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Friday, 9 September 2011

Hell’s Angels leaders suspected in massive drug case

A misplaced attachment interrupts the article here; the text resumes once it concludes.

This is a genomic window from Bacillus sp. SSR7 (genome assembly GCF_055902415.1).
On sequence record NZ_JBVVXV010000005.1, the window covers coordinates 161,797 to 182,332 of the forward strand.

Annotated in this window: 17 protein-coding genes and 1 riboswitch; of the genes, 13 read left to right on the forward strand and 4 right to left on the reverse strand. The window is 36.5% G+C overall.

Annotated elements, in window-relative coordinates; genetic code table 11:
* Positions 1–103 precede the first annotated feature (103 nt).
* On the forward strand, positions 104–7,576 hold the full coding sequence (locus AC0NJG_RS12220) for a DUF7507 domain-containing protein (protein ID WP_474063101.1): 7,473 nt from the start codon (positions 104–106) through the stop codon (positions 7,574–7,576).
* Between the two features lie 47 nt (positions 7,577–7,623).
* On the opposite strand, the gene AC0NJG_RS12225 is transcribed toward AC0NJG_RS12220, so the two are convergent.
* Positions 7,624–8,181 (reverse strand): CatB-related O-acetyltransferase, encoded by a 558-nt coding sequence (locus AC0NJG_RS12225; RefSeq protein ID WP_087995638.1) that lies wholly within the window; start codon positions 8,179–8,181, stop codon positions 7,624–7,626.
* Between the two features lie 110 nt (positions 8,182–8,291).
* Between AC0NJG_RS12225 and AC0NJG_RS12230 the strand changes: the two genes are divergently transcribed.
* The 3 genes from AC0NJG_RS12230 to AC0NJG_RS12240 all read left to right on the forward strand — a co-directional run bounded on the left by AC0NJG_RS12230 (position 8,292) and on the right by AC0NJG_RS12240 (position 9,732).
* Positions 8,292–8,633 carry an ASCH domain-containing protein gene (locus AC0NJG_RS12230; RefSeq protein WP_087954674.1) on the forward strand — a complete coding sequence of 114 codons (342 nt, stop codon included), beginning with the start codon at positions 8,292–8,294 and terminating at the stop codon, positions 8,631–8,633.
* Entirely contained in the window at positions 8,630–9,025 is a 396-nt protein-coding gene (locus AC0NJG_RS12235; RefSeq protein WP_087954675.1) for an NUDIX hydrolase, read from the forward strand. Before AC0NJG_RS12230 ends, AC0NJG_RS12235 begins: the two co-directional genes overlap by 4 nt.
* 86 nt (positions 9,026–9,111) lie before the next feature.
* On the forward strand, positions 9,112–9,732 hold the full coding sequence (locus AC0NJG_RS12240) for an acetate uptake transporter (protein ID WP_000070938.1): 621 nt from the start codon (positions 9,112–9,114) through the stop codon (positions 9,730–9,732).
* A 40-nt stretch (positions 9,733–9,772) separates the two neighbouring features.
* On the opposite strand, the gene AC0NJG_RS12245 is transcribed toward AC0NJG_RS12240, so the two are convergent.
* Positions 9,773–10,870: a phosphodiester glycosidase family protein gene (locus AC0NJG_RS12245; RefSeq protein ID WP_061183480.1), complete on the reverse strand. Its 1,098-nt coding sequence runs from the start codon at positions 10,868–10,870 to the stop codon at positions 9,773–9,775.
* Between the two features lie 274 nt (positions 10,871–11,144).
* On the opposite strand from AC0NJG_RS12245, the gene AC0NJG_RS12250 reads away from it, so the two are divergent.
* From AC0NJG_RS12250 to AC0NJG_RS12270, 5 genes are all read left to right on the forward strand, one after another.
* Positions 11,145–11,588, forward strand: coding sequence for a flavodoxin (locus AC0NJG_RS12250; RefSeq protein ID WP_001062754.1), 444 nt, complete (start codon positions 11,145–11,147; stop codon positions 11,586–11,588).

The drugs squad of the Helsinki Police and the West Uusimaa Police have uncovered an exceptionally large drug smuggling and growing operation, in which the main suspects are members of the Hell’s Angels motorcycle club.       Police managed to confiscate several kilos of amphetamine and cocaine as well as a number of unlicensed weapons and about EUR 200,000 in cash. Police also found the biggest cannabis growing operation ever discovered in Finland.       Detective inspector Jari Pynnönen describes the case as one of the biggest in Finnish history. What makes it exceptional is that the police were able to trace the drug trafficking organisation to the very highest levels.       “Six members of the Hell’s Angels organisation have been detained or arrested during the investigation. Included are people from the top leadership of the organisation all the way to the presidential level”, Pynnönen says.       A total of 10 people have been held in connection with the case. The investigation began already in the late summer of 2009.       Pynnönen says that the smuggling, transport, and growing of illegal drugs has continued for years. Millions of euros are believed to have been involved in the business. The street value of the drugs that were confiscated was estimated at EUR 800,000.       The drugs have been smuggled from Central Europe in hiding places built in various vehicles. Smuggling has been done largely by couriers hired abroad, who have not had significant criminal records, or any direct connection with the Hell’s Angels.       The drugs were brought to Helsinki, from where they were distributed throughout the greater Helsinki region, and possibly to other parts of Southern Finland. Pynnönen says that helping in the distribution have been a supporter club with close ties to the Hell’s Angels, as well as so-called “hangaround members”.       Pyynönen sees the bust as a major blow to the illegal drug business in Finland for a while, but he also expects the gap to be filled up as new players enter the field.       “In this respect it is important that plenty of cash and many illegal weapons were confiscated. This always slows the reorganisation of the activities.”


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